When asked what they thought that drop-in-the-bucket statistic of the declassified documents meant in terms of the United States Government’s attitude towards classifying documents vis a vis their war on terror strategy, Joscelyn offered, “What was offensive to me was…that you could see a change in the narrative in what the documents said.” The first version claimed bin Laden was heavily involved, only to be reversed a year later. He continued, “That says to me we need transparency…because if we’re going to have that sort of flip in the narrative, then the American public needs to see for themselves what the evidence is, because we have such competing claims here.” He asserted that the minimalist interpretation of the paltry amount of documents is false, and that given the time and resources devoted to battling al-Qaeda, the public should have a better idea of who America has been up against for the last decade.
Hoffman’s point was more direct—and pessimistic: “What it says about our attitudes?” he asked. “Well, the main thing is that history doesn’t matter.” He lamented that the few documents had been released were ambiguous, rendering any analysis gleaned from them woefully incomplete. The “historical blindness” resulting from the attitudes about declassification and war deprives the U.S. the opportunity to examine details on how al-Qaeda operated and how it might evolve under future leadership.
Joscelyn’s insightful observation made a compelling national security case to declassify those documents: if Edward Snowden’s actions could disrupt national security initiatives, couldn’t releasing al-Qaeda’s documents have a similar effect?
The Congressional Budget Office did not exactly say Obamacare would cost the nation 2.5 million jobs.
But what it did say is vindication of what conservatives have preached since Barry Goldwater stood in the pulpit 50 years ago:
The more liberal the welfare state, the greater the disincentive to work and the more ruinous the impact upon a nation’s work ethic.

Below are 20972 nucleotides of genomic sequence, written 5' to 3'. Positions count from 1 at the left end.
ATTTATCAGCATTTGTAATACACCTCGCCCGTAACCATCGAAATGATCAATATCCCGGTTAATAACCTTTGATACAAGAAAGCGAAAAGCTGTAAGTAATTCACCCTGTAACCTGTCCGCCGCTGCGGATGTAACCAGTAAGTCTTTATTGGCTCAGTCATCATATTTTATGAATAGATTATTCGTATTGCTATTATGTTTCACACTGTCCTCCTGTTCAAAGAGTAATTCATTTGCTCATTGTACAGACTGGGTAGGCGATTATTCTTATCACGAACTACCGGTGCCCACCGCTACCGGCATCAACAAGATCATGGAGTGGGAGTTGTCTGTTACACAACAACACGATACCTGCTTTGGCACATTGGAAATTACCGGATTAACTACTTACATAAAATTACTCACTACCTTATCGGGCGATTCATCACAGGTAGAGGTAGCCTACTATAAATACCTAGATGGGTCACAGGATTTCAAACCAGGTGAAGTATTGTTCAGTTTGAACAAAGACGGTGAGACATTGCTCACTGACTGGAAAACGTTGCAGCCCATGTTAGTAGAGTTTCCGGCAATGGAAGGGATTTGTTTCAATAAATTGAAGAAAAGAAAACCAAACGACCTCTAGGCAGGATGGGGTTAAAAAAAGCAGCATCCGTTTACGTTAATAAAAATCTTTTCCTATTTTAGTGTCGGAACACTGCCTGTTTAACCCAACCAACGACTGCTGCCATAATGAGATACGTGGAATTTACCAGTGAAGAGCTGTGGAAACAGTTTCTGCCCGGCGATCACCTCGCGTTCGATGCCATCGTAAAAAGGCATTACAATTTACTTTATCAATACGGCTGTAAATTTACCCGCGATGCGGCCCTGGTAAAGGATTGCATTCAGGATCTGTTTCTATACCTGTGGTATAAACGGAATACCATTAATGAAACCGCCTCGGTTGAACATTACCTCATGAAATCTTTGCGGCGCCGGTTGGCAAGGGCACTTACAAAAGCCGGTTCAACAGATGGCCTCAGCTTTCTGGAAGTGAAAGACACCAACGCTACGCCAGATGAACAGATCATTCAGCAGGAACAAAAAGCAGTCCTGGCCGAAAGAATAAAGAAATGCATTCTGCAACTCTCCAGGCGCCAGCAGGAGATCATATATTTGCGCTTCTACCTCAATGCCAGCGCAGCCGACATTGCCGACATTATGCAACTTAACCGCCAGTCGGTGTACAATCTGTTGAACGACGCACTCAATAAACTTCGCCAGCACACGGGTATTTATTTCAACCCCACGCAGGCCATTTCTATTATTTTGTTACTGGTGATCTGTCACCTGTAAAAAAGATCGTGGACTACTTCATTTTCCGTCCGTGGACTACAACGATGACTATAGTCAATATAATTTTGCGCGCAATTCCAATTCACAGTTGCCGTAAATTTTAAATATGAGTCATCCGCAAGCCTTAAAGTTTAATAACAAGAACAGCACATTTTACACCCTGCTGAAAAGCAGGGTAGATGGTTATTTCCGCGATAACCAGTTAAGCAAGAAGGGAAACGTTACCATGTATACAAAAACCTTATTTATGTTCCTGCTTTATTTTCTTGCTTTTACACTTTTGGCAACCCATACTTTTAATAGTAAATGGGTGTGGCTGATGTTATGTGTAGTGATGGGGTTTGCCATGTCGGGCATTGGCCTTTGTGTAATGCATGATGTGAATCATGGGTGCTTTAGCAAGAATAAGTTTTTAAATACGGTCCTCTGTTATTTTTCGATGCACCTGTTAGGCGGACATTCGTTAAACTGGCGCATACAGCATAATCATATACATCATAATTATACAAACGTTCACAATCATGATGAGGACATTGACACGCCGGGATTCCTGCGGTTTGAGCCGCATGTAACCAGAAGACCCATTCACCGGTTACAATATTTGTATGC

The CBO has just given us a statistical measure of that truth.
The Obamacare subsidies, it said, will cause some to quit work, others to cut back on the hours they work, and others to hold off going to work, so as not to lose the benefits.
The cumulative impact of all these decisions will be equal to the loss of 2.5 million jobs by 2024. A devastating blow to an economy where the labor force participation is at a 30-year low.
The CBO has put a number on what everyone knows to be true: If people don’t have to work to provide the needs of their daily lives, some will drop out and become permanent charges on the public purse, deadbeats.
The father of modern liberalism, FDR, never disputed this. As he warned in 1935, welfare is “a narcotic, a subtle destroyer of the human spirit.”
This used to be called common sense. Growing up, we all knew or read that those who inherited great wealth often ended up never holding a “real job” and spent their days in a life of self-indulgence.
However, a related and larger question is raised by the CBO: If Obamacare alone will cost the equivalent of 2.5 million lost jobs to the U.S. economy, what is the impact of our entire welfare state on the vitality and dynamism of the U.S. labor force? Read More…
John Hannah here argues that Saudi fear and loathing of Iran destroys the case for negotiating with Tehran. He proposes that we walk the Saudis “back from the ledge” by promising to bomb Iran if Tehran doesn’t surrender virtually entirely its nuclear enrichment program. Inadvertently, he provides a textbook example of a superpower being led around by its “allies”—if we don’t do what they want, they will destabilize the region, find other partners, acquire their own nuclear weapons, etc.